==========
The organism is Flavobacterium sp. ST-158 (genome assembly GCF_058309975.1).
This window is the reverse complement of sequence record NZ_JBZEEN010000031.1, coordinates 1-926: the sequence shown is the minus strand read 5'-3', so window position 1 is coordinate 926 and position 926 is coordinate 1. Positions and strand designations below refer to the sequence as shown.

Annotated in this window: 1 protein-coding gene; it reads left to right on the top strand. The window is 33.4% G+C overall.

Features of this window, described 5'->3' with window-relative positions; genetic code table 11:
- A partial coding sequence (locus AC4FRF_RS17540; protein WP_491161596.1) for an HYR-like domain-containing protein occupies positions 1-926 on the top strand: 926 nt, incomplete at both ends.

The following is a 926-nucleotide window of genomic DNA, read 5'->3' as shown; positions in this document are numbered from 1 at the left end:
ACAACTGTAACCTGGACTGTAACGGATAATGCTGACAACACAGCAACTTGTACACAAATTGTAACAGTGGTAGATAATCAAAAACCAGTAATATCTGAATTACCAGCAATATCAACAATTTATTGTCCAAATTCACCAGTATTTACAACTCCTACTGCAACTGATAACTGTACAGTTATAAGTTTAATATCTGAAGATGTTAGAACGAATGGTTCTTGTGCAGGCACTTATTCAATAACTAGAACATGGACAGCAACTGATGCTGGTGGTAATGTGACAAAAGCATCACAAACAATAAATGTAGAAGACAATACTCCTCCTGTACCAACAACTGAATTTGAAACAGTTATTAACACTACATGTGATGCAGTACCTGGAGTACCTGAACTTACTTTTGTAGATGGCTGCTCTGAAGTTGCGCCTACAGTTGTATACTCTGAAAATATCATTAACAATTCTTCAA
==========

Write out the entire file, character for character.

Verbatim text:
The organism is Flavobacterium sp. ST-158 (genome assembly GCF_058309975.1).
This window is the reverse complement of sequence record NZ_JBZEEN010000031.1, coordinates 1-926: the sequence shown is the minus strand read 5'-3', so window position 1 is coordinate 926 and position 926 is coordinate 1. Positions and strand designations below refer to the sequence as shown.

Annotated in this window: 1 protein-coding gene; it reads left to right on the top strand. The window is 33.4% G+C overall.

Features of this window, described 5'->3' with window-relative positions; genetic code table 11:
- A partial coding sequence (locus AC4FRF_RS17540; protein WP_491161596.1) for an HYR-like domain-containing protein occupies positions 1-926 on the top strand: 926 nt, incomplete at both ends.

The following is a 926-nucleotide window of genomic DNA, read 5'->3' as shown; positions in this document are numbered from 1 at the left end:
ACAACTGTAACCTGGACTGTAACGGATAATGCTGACAACACAGCAACTTGTACACAAATTGTAACAGTGGTAGATAATCAAAAACCAGTAATATCTGAATTACCAGCAATATCAACAATTTATTGTCCAAATTCACCAGTATTTACAACTCCTACTGCAACTGATAACTGTACAGTTATAAGTTTAATATCTGAAGATGTTAGAACGAATGGTTCTTGTGCAGGCACTTATTCAATAACTAGAACATGGACAGCAACTGATGCTGGTGGTAATGTGACAAAAGCATCACAAACAATAAATGTAGAAGACAATACTCCTCCTGTACCAACAACTGAATTTGAAACAGTTATTAACACTACATGTGATGCAGTACCTGGAGTACCTGAACTTACTTTTGTAGATGGCTGCTCTGAAGTTGCGCCTACAGTTGTATACTCTGAAAATATCATTAACAATTCTTCAA